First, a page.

Construction worker

The construction industry accounts for over 3 million jobs – working out at 10% of total UK employment. Due to the nature of the work, it’s one of the UK’s most dangerous job roles with workers being exposed to a higher risk of falls, machinery malfunctions, electrocution, falling objects, and structural collapses – just to name a few.

As an employer, it may be tempting to cut corners to save costs; but with workplace related injuries being the cause of over 2.2 million lost work days annually, it’s in nobody’s best interests to avoid it.

There are a number of ways to improve health and safety in your workplace, and it doesn’t have to cost an arm and a leg. We’ve put together a list of our top 7 ways to keep workers safe in the construction industry, so everyone has more chance of keeping their body parts…

1. Ensure employees wear the correct protective gear.

Wearing the correct personal protective equipment (PPE) could mean the difference between a minor injury and a long term injury or even a fatality.

It’s important to provide your employees with the appropriate PPE relative to the type of work being carried out. This can include helmets, ear protection, safety goggles, knee pads and hi-vis jackets. If they become worn or unfit for purpose, they need to be replaced immediately. Make sure they wear them, too!

2. Correctly construct and maintain scaffolding

When erecting scaffolding, there should be no shortcuts or improvisations. It should be built on stable ground with solid footing to eradicate the risk of it collapsing. Be sure to maintain and repair any damage or inconsistencies of the structure, as well as ensuring that all employees using the scaffolding to have an adequate level of scaffolding safety training.

3. Health & safety training

Construction workers operating in high and medium risk environments are required to have sufficient health and safety training. They should be fully competent and aware of the risks associated with their actions, especially when working at height, with machinery or in confined spaces. It is also advised that they have an appropriate awareness of first aid, being able to administer basic life-saving techniques if necessary.

The NEBOSH Construction Certificate is a purposely designed Health and Safety course, providing workers with a wide range of skills for use in the construction industry.

4. Display clear signs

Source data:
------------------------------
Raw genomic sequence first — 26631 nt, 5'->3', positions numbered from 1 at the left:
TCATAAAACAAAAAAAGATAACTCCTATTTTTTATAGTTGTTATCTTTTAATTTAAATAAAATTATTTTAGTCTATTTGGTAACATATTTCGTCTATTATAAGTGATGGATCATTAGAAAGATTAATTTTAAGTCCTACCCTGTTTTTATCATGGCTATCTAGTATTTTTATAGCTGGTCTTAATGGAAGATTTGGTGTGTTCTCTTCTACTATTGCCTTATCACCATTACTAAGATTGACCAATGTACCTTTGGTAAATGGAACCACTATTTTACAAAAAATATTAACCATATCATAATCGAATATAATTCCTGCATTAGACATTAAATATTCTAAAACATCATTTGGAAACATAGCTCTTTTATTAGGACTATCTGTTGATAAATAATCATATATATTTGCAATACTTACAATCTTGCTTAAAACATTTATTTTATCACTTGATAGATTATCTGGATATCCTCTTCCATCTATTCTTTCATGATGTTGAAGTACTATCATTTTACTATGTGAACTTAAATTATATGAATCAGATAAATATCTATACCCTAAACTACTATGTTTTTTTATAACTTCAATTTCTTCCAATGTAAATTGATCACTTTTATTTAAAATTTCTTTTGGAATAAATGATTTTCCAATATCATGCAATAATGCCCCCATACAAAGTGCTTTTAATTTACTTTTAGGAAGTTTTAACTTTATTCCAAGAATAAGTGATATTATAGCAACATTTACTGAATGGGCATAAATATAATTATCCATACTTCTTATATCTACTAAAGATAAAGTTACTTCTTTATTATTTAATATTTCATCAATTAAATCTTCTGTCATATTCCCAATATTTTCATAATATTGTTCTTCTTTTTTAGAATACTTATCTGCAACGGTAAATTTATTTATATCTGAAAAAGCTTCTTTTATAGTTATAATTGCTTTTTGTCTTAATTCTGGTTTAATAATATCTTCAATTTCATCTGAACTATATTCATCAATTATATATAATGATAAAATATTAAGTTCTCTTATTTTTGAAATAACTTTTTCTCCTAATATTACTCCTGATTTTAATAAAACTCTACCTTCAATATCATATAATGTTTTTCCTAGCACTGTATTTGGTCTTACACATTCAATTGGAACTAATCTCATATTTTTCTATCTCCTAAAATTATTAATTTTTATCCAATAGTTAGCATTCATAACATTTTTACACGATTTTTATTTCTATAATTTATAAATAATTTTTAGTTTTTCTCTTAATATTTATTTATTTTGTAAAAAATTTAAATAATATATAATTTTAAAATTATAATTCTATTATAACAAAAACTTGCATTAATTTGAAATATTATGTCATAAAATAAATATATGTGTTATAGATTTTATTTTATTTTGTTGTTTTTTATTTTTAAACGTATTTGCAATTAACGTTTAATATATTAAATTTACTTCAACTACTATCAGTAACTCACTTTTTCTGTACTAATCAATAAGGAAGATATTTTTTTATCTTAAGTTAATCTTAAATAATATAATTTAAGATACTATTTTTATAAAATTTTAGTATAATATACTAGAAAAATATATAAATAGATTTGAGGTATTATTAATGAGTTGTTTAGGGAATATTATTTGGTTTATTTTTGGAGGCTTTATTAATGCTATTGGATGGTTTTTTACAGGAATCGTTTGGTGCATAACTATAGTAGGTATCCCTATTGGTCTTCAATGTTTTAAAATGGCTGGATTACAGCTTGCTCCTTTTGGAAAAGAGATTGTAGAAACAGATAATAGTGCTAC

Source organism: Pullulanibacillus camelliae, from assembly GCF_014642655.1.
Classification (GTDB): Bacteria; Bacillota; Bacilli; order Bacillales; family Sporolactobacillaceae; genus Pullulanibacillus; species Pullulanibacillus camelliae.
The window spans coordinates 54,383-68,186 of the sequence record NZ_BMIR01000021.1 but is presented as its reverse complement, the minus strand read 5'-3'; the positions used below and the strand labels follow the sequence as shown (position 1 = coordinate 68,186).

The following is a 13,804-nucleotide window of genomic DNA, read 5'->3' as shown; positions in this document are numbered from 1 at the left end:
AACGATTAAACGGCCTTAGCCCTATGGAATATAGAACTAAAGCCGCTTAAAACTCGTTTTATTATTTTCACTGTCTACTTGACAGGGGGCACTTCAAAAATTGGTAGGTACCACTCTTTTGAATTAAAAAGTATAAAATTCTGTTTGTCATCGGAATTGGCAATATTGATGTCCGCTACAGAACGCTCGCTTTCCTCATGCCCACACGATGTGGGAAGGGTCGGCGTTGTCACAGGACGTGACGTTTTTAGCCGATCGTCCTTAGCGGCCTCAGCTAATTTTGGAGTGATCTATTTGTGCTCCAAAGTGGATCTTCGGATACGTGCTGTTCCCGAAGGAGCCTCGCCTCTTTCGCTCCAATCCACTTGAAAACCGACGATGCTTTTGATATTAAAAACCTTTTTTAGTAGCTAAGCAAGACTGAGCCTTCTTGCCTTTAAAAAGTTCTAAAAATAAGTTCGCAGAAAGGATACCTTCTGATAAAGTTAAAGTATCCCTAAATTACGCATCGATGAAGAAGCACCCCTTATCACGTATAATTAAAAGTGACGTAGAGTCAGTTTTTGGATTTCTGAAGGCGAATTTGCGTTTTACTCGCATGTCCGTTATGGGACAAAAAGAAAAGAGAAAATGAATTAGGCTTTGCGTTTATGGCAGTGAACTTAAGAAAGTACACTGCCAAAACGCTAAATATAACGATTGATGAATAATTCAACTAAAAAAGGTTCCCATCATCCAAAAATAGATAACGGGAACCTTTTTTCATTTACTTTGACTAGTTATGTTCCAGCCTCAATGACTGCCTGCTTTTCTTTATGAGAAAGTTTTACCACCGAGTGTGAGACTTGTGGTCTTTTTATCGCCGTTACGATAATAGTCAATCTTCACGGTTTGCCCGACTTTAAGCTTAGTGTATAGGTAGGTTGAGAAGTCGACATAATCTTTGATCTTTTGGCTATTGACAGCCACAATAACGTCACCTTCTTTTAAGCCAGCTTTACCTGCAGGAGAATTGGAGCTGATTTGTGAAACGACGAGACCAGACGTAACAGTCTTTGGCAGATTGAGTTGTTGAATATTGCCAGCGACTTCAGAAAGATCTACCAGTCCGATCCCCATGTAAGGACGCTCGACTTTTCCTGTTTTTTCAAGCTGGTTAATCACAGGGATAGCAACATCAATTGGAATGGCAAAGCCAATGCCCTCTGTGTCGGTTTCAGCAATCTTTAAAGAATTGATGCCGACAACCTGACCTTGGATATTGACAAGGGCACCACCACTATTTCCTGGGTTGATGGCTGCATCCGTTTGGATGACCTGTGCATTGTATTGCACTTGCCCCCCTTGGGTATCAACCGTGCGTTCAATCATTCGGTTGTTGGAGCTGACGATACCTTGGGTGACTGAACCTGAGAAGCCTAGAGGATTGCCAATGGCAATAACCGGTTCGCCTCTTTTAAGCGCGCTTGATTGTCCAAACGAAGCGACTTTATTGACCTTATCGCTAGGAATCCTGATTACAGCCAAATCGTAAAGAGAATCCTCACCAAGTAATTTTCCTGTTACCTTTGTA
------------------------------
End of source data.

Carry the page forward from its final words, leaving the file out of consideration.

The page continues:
Construction sites are full of potential dangers, not just for workers but for the public too. It’s important to highlight any hazards with signs and posters, warning everyone nearby to take pre-cautions. Signs are a cost effective way of reducing accidents, which could indicate dangers such as falling objects, turning large vehicles or presence of gas/chemicals.

5. Use technology

In today’s technological world, almost every adult in the UK owns a mobile phone – a majority of these being smartphones. It’s not all about texting and calling now – with smartphones comes apps and a whole universe of possibilities.

The StaySafe App offers lone worker monitoring, with life saving features including a panic button, check in, ‘man down’ non-movement alerts and low battery reminders. It is an excellent way to monitor your staff’s safety whilst working separately, as well as share risk assessments and to manage projects.

6. Inspect tools and equipment regularly

Construction workers rely on their tools to work efficiently and get jobs done. If their tools are unsafe or broken, there are higher risks of serious accidents including the loss of limbs. Equipment should regularly be inspected to ensure there are no equipment malfunctions or defects. It is both the responsibility of the worker and the employer to highlight issues with defective equipment.

7. Communicate

Communication is a major factor in keeping employees safe. Staff should communicate with each other and with any alternative party if they identify potential risks. Those working onsite should be aware of existing potential hazards but also have a conscious awareness of other dangers. Employees should be regularly asked about what they think could make their job safer and have the opportunity to report any accidents or near-misses.

Author: Becky Morris



  1. Finley Moreira

    I have been doing some reading about scaffolding, and I’ve heard that it’s important to inspect your scaffolding each day. In addition to providing adequate safety training like you mention, I think that would be the best way to ensure safety on the job. I’m sure employees would have a better attitude if they know that you take their safety seriously.

  2. Jack Titchener

    I imagine that the equipment should be checked every week, if not every day. If a safety harness or something were to break, someone could get seriously hurt. It is best to make sure that everything is in working order before doing anything too dangerous.

  3. Deb Pearl

    I drove past a construction zone today and saw some workers on some scaffolding. It made me curious about how they keep themselves safe while working on it. I’m glad that they have protective gear that include helmets, ear protection, knee pads and more! Thank you for all the information!

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